How does Brazil work? How do Brazilians think? Understanding Brazil is crucial for anyone operating in the Brazilian market. Here are five books – in English – to help you find the answers.
This is a text comissioned byt the Brazilian-Norwegian Chamber of Commerce (BNCC) published on their website February 1st.
Brazil on the Rise (2010)
This is an overview of modern Brazil, written by New York Times correspondent Larry Rother. The subtitle, ”the story of a country transformed”, points out Rother´s project: explaining how Brazil has changed profoundly during the last three decades. The author shares insights about popular culture and arts, explains modern Brazilian politics, economy and the strive for energy self-sufficiency, and offers analyses about controversial issues as racism, environmental problems and the nationalist discourse concerning the Amazon.
This is, in my opinion, the best book around for those wanting to understand modern Brazil. It is heartily recommended, despite some minor errors about indigenous peoples´ history ”they turned their backs to a potentially hostile interior of jungle and mountains”, and some superficial assessments about Brazilian foreign policy ”Brazilian foreign policy seems reactive, moved not by an overarching philosophy, design, or a set of long-term strategic goals, but racking with whichever way the winds happen to be blowing in order to achieve short-term objectives.”
The New Brazil (2010)
In this book, political scientist Riordan Roett elaborates on Brazil´s economic history. Focusing on the post-dictatorship period since 1985, Roett examines how the macroeconomic policy changed in the 1990-ies and explains how the Plano Real (1994) worked to stabilize the economy. He also shows how the Lula Government (2003-2010) inherited a number of orthodox economic policies, contrary to his traditional leftist discourse.
The book is clear and well documentetd. It concludes with interesting considerations about Brazil as a regional power and as part of the BRICS. The strict focus on economic history, however, excludes important transformations in modern Brazilian society as the changes in religious preferences and the rise of the environmental agenda. That is not the scope of the book, but it is something that a reader wanting the whole picture will miss.
The Throes of Democracy (2008)
In “The throes of Democracy”, historian Bryan McCann offers his analysis on six specific themes: The left wave in politics; poverty and favelas; land reform and the landless movement MST; popular music; religion and the pentecostal boom; and digital culture and media. Comparing with the two books cited above, McCann´s book is particularly strong on the cultural and religious aspects.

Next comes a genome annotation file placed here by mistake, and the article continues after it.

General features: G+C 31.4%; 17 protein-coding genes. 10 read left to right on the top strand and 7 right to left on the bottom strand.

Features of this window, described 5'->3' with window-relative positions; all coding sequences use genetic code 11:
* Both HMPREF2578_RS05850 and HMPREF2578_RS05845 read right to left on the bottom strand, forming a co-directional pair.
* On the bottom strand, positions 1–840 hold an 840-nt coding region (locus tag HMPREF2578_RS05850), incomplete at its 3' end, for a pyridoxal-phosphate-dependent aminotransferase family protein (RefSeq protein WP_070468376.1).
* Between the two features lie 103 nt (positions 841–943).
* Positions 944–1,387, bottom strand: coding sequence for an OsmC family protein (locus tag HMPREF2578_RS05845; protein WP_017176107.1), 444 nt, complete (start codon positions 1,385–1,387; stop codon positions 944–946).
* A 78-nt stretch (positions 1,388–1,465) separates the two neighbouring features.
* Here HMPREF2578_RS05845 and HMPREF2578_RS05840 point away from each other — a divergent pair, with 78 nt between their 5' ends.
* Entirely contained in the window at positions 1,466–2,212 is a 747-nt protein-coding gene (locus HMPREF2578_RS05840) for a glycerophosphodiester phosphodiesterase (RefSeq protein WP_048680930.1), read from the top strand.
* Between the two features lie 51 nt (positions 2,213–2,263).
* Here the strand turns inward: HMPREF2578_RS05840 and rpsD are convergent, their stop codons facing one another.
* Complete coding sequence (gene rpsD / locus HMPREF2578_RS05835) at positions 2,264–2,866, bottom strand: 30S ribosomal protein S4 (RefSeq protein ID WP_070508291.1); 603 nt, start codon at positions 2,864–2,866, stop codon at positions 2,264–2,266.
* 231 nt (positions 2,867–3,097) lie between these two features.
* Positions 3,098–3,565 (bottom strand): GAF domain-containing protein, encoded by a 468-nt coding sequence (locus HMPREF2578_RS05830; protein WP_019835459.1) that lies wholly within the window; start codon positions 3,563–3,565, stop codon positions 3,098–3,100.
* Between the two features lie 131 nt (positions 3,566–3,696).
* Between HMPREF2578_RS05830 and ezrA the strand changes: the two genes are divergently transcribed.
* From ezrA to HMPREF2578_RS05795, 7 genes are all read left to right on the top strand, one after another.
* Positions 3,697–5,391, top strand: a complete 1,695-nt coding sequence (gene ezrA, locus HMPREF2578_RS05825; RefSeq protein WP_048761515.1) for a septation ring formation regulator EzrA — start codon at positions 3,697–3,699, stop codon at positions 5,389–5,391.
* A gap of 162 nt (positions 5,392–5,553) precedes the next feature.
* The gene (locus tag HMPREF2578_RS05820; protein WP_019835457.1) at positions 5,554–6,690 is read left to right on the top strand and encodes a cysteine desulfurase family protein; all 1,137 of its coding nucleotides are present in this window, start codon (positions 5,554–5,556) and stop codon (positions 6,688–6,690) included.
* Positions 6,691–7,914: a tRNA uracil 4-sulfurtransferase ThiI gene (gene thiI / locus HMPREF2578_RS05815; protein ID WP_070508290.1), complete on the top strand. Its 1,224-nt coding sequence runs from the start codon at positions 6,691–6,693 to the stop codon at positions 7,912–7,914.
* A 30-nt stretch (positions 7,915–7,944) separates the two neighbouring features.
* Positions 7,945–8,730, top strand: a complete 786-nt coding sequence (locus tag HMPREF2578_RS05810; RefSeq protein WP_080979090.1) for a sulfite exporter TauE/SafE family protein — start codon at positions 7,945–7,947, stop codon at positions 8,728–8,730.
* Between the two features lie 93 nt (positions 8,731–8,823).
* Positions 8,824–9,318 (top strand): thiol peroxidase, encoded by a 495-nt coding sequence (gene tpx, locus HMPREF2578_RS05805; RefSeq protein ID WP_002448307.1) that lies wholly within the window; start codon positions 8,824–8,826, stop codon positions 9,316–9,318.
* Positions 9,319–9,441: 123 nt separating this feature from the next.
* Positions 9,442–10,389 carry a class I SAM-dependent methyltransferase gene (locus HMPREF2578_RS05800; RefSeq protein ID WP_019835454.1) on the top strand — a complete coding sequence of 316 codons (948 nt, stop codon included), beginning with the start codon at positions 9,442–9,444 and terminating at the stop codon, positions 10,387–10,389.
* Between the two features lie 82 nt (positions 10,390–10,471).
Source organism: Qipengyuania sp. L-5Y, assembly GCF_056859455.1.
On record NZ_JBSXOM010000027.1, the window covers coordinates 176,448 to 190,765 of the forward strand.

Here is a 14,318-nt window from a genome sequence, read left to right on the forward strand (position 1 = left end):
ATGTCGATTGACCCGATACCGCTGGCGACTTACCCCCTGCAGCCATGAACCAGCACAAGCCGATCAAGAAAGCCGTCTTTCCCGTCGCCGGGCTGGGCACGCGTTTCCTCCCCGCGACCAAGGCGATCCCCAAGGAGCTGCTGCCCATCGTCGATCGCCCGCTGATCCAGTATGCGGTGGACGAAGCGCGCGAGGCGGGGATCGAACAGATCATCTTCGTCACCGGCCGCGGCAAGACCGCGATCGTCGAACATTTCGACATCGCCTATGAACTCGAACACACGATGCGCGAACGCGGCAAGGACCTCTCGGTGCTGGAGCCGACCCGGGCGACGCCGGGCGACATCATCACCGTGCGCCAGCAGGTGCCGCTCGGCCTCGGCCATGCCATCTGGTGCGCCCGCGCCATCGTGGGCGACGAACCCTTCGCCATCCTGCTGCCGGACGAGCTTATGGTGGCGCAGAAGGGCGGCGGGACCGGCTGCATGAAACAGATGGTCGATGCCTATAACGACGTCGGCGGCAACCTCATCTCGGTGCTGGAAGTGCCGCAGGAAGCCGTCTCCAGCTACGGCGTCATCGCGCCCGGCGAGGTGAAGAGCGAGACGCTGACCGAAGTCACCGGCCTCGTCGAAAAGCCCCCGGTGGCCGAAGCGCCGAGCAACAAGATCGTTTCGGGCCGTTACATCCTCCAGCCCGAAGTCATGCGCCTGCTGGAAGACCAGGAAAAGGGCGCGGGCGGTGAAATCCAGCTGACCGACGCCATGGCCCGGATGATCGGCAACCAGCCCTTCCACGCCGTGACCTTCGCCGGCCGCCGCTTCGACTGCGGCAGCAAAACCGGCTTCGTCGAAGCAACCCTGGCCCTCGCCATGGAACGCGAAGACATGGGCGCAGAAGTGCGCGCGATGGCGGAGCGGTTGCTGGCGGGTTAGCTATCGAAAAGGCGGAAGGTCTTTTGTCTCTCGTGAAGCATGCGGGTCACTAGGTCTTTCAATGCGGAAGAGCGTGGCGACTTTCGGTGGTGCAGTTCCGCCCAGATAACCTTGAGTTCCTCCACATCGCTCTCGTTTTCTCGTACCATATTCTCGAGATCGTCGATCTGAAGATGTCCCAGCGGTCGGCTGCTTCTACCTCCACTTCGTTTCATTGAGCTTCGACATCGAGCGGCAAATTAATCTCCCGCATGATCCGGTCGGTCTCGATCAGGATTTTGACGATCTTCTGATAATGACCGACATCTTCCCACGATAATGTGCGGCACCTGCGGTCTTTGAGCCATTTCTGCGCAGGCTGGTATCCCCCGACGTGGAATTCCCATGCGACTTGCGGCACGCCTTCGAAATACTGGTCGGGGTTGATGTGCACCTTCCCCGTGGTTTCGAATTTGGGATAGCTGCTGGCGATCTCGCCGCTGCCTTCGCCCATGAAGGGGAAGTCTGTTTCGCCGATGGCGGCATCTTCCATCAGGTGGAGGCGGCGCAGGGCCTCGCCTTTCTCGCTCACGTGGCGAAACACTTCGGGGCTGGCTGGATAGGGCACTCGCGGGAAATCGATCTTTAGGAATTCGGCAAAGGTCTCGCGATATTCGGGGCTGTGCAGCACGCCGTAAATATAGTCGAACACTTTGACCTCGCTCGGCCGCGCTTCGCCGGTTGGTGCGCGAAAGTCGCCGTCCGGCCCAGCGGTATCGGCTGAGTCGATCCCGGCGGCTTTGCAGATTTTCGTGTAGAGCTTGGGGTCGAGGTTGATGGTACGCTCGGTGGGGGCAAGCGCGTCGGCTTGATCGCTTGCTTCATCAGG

Meanwhile, the strength is also the book’s weakness, at least for those who want to understand the whole of Brazil. It lacks many important issues, not least economic and foreign policy. Maybe it’s an unfair criticism, but with the subtitle «Brazil since 1989» my expectations were not fully met. Still, together with Roett´s “The New Brazil”, it´s a good match.
A Death in Brazil (2004)
In contrast to the three former fact-based books, “A Death in Brazil” is a collection of essays with a personal touch about Brazil, past and present. Author Peter Robb takes us on a journey into Brazilian politics and soap operas, through cuisine, history and popular culture.
This book is a fascinating tale about a fascinating country, with sharp observations and thought-provoking interpretations. The section about former president Fernando Collor´s corruption scheme is particularly detailed, as is the description of dishes from the Northeast. Personally, I found the discussion about the lack of the sense of the common good in Brazil (p. 290), particularly interesting. It can be recommended both as a novel and as an introduction to Brazil.
Brazil – Five Centuries of Change (1999/2010)
This is the classic book about the history of Brazil. In this revised edition, historian Thomas E. Skidmore takes us from the Portuguese explorers in the late 15th century to the Brazilian presidential elections in 2010. Both authoritative and accessible, this is the book to read to understand Brazilian history.
The weaker side of the book is that it ignores the pre-Portuguese history. Moreover, Brazil´s indigenous peoples are only mentioned en passant, and the book underestimates the size of the current indigenous population. Still, I highly recommend it. Brazilians are Brazilians because of an extraordinary history, and this book gives you the best insights to understand modern Brazil.